GUYSBOROUGH, N.S. — An inquiry investigating why a former Canadian soldier fatally shot three family members and himself heard Thursday from a firearms official who said she would have rejected Lionel Desmond’s firearms licence had she known more about his mental health problems.
Lysa Rossignol, operations manager for the Provincial Firearms Office in New Brunswick, told the inquiry she knew nothing about a December 2015 letter that recommended Desmond for admission to a residential treatment program for people suffering from post-traumatic stress disorder.
The letter, from an operational stress injury clinic in Fredericton, said Desmond was struggling with disabling symptoms of PTSD and major depression, which required intervention to stabilize his mental health.
Though Desmond was not considered at risk for aggression or violence, the letter said he had “significant problems functioning in daily living.”
Rossignol told the inquiry that if she had known about the letter, she would not have reinstated Desmond’s licence on April 18, 2016.
On Jan. 3, 2017, Desmond bought a Soviet-era SKS 7.62 carbine, which he used later that night to kill his 31-year-old wife Shanna, their 10-year-old daughter Aaliyah and his 52-year-old mother Brenda inside the family’s home in Upper Big Tracadie, N.S. He then turned the gun on himself.
The inquiry, which started last month, has looked into the support Desmond and his family received from provincial mental health and domestic violence services, and it has now turned its attention to investigating how the former infantryman managed to maintain a firearms licence despite multiple run-ins with police.
On Thursday, Rossignol testified she and a colleague were tasked with reviewing Desmond’s licence after RCMP officers were dispatched to his home in Oromocto, N.B., on Nov. 27, 2015.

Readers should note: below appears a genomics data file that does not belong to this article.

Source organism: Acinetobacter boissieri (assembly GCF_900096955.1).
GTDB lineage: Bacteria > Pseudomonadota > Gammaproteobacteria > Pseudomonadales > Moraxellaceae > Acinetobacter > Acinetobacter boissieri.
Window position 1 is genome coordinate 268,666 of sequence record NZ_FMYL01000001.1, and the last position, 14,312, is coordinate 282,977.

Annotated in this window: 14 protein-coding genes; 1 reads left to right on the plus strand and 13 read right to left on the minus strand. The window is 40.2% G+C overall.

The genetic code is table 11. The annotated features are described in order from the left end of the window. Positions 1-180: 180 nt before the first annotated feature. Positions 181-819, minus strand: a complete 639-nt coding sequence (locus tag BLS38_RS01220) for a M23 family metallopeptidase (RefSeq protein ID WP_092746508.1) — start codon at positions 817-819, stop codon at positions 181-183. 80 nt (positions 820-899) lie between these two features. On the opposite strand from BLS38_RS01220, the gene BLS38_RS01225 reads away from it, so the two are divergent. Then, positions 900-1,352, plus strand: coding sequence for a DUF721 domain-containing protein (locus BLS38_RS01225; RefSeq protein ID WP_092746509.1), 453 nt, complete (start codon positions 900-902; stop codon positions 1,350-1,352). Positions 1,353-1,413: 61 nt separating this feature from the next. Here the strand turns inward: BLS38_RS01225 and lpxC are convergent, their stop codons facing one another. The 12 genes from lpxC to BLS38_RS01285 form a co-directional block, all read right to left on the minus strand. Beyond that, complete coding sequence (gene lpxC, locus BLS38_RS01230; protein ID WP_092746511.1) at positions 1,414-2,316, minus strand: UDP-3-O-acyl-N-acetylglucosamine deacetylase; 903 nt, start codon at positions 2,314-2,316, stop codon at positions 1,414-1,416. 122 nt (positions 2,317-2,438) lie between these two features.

At the time, Desmond’s wife Shanna told police she had received texts indicating her husband was preparing to kill himself by using a rifle he kept locked in his garage.
Desmond was later arrested under the province’s Mental Health Act, his weapons were confiscated by the RCMP and his firearms licence was suspended during a firearms office review that included a medical assessment from a doctor.
Rossignol said the brief assessment from Dr. Paul Smith indicated Desmond was “non-suicidal and stable,” and the doctor concluded he had ”no concerns for firearms usage with appropriate licence.”
That assessment echoed a similar appraisal made by another doctor in 2014. That doctor was asked for his opinion after Desmond failed to note his PTSD diagnosis when he applied to renew his firearms licence earlier that year.
“He has no problem with Mr. Desmond possessing firearms,” Rossignol said, reading from an investigation report prepared in December 2014. “He advises that Mr. Desmond has no psychosis and has never mentioned self-harm or any violent ideation.”
Rossignol told the inquiry the medical assessments, though brief, gave her the assurances she needed to reinstate Desmond’s licence in 2016.